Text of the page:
there (at least used to be) too many Hungarians in Holywood.
Discrimination! Should the diamond industry hire you if you are not a
specialist just because there are too few Hungarians in the industry?


        Is someone racist just because they made an observation. They may well
be an extraordinary amount of Jews in the diamond business, but in a family
business there is an extraordinary number of people who are related working
there - because if there are two people who are equally qualified and one
is a blood relative (or hungarian) you obviously choice him/her, that`s a fact
of life; you could call it peer pressure (fear of embarassment etc if you
don`t). The same could reasoning could be applied to the diamond industry.
Because Jews have always been discriminated against, and have thus been the
minority, they have stuck together in a tight community. And as that community
has grown, so have their business. And so after more than 50 years of being
in America who`s going to deny them the right to run the diamond industry if
they want to - it`s only because the industry has been managed well enough
to push out the opposition.
        Also there may well be a lot of Afro-Americans that are professional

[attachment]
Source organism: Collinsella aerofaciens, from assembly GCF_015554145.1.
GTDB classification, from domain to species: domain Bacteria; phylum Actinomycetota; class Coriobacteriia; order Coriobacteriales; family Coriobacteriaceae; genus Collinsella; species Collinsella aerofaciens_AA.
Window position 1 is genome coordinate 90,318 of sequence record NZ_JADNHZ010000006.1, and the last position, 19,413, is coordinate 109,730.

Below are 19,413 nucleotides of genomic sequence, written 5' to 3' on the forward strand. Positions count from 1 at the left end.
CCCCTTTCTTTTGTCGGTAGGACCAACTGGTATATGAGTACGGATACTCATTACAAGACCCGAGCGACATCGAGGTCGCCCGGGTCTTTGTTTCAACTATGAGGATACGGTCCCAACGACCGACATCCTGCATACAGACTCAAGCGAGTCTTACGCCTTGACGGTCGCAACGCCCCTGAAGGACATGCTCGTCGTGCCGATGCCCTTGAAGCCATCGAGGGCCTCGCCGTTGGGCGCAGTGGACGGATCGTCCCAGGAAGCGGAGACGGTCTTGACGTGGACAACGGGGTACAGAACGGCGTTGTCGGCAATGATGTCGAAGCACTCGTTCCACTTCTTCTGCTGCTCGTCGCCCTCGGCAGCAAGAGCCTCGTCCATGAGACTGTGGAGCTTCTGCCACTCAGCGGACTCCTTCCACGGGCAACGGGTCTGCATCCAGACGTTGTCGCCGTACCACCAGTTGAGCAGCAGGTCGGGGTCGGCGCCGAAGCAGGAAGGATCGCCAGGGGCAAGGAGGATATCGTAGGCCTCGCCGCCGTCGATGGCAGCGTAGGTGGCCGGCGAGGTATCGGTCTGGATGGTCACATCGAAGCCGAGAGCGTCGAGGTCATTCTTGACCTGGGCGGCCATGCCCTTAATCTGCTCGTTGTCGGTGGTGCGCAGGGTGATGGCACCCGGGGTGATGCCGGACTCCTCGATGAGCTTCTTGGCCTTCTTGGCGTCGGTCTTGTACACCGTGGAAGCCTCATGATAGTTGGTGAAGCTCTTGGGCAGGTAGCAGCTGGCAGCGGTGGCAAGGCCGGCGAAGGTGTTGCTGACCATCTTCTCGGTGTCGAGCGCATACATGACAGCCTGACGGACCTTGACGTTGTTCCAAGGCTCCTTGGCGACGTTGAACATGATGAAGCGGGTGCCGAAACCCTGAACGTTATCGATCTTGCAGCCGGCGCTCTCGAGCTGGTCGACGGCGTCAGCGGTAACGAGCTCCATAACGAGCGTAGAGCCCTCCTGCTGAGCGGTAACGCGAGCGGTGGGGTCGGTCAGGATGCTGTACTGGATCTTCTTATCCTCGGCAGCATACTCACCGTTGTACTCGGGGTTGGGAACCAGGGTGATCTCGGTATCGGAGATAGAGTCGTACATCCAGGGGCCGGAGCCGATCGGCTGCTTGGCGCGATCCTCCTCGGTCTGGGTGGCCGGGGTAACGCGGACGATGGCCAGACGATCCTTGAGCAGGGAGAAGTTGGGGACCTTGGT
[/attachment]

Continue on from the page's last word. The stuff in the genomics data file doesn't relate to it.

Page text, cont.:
athletes, but that`s only because of the environment they were brought up
in (economical mainly) and so that was mainly their only ticket out. It`s
highly hypocritical for those racist americans to be also the same people who
boast about the idea that they rule the world in sports.

        Another fact: One third of businesses in America are run by the
Irish. I here no Americans moaning about that! I wonder why ;-)

+ - U.I. (mind) VÁLASZ  Feladó: (cikkei)

What I forgot to write earlier was, why do you Peter Hidas keep on writing
the statement "...you are being racist/anti-semetic without realising it."
Aren`t you just being discrimatory against people give some honest (usually)
critism that you cannot agree with?

+ - Re: Historical inevitability (mind) VÁLASZ  Feladó: (cikkei)

re Gabor Fencsik's remarks:

Here,here!  I wish I'd said that!

Tom Wukitsch
+ - Re: Presser Gabor - "Electromantic" (mind) VÁLASZ  Feladó: (cikkei)

Who was that for? Anyway I agree about that LP and I am an LGT
fan. I like the second and the 4th songs but probably willing to part
with the CD if someone is interested. E-mail me.

Since you are in Toronto, do you know Kiss Robert?      LH

Zork G. Hun ) wrote: